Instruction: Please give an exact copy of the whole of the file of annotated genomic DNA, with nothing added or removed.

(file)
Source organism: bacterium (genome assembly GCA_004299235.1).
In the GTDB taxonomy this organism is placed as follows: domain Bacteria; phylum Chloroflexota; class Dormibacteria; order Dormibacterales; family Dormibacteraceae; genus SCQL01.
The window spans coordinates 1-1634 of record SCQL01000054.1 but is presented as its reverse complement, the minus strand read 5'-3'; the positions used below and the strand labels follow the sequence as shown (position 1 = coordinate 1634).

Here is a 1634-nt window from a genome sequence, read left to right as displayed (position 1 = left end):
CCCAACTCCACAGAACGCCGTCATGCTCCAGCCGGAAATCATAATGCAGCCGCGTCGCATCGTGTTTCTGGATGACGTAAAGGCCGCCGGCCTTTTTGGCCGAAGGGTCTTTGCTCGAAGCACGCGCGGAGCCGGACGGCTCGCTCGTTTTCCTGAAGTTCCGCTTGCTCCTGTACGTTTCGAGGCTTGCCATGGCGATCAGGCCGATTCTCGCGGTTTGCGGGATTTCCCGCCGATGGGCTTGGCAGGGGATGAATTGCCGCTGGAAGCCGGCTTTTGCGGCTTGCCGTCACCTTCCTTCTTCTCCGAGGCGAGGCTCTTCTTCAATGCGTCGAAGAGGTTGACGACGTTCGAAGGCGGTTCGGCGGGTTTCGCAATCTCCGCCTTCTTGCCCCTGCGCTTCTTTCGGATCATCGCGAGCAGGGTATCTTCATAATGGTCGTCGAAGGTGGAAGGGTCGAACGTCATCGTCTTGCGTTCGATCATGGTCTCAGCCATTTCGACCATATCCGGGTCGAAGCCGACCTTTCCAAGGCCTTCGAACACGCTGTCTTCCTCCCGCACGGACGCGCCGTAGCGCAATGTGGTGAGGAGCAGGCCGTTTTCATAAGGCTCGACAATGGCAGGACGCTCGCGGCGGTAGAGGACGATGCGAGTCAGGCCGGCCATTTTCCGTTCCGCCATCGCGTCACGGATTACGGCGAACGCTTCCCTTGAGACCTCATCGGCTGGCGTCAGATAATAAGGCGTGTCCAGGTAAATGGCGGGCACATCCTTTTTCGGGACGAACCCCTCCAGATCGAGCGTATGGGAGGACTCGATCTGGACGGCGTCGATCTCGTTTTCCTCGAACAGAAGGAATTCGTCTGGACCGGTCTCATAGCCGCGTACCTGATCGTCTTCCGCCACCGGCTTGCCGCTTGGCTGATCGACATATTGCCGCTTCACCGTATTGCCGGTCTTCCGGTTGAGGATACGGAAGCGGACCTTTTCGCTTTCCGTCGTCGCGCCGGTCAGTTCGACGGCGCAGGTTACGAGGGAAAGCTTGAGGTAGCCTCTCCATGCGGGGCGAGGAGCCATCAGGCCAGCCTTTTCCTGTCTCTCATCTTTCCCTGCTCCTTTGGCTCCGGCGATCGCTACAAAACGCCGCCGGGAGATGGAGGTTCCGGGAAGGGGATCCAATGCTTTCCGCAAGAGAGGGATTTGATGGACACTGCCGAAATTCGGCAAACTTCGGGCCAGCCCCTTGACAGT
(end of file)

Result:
Source organism: bacterium (genome assembly GCA_004299235.1).
In the GTDB taxonomy this organism is placed as follows: domain Bacteria; phylum Chloroflexota; class Dormibacteria; order Dormibacterales; family Dormibacteraceae; genus SCQL01.
The window spans coordinates 1-1634 of record SCQL01000054.1 but is presented as its reverse complement, the minus strand read 5'-3'; the positions used below and the strand labels follow the sequence as shown (position 1 = coordinate 1634).

Here is a 1634-nt window from a genome sequence, read left to right as displayed (position 1 = left end):
CCCAACTCCACAGAACGCCGTCATGCTCCAGCCGGAAATCATAATGCAGCCGCGTCGCATCGTGTTTCTGGATGACGTAAAGGCCGCCGGCCTTTTTGGCCGAAGGGTCTTTGCTCGAAGCACGCGCGGAGCCGGACGGCTCGCTCGTTTTCCTGAAGTTCCGCTTGCTCCTGTACGTTTCGAGGCTTGCCATGGCGATCAGGCCGATTCTCGCGGTTTGCGGGATTTCCCGCCGATGGGCTTGGCAGGGGATGAATTGCCGCTGGAAGCCGGCTTTTGCGGCTTGCCGTCACCTTCCTTCTTCTCCGAGGCGAGGCTCTTCTTCAATGCGTCGAAGAGGTTGACGACGTTCGAAGGCGGTTCGGCGGGTTTCGCAATCTCCGCCTTCTTGCCCCTGCGCTTCTTTCGGATCATCGCGAGCAGGGTATCTTCATAATGGTCGTCGAAGGTGGAAGGGTCGAACGTCATCGTCTTGCGTTCGATCATGGTCTCAGCCATTTCGACCATATCCGGGTCGAAGCCGACCTTTCCAAGGCCTTCGAACACGCTGTCTTCCTCCCGCACGGACGCGCCGTAGCGCAATGTGGTGAGGAGCAGGCCGTTTTCATAAGGCTCGACAATGGCAGGACGCTCGCGGCGGTAGAGGACGATGCGAGTCAGGCCGGCCATTTTCCGTTCCGCCATCGCGTCACGGATTACGGCGAACGCTTCCCTTGAGACCTCATCGGCTGGCGTCAGATAATAAGGCGTGTCCAGGTAAATGGCGGGCACATCCTTTTTCGGGACGAACCCCTCCAGATCGAGCGTATGGGAGGACTCGATCTGGACGGCGTCGATCTCGTTTTCCTCGAACAGAAGGAATTCGTCTGGACCGGTCTCATAGCCGCGTACCTGATCGTCTTCCGCCACCGGCTTGCCGCTTGGCTGATCGACATATTGCCGCTTCACCGTATTGCCGGTCTTCCGGTTGAGGATACGGAAGCGGACCTTTTCGCTTTCCGTCGTCGCGCCGGTCAGTTCGACGGCGCAGGTTACGAGGGAAAGCTTGAGGTAGCCTCTCCATGCGGGGCGAGGAGCCATCAGGCCAGCCTTTTCCTGTCTCTCATCTTTCCCTGCTCCTTTGGCTCCGGCGATCGCTACAAAACGCCGCCGGGAGATGGAGGTTCCGGGAAGGGGATCCAATGCTTTCCGCAAGAGAGGGATTTGATGGACACTGCCGAAATTCGGCAAACTTCGGGCCAGCCCCTTGACAGT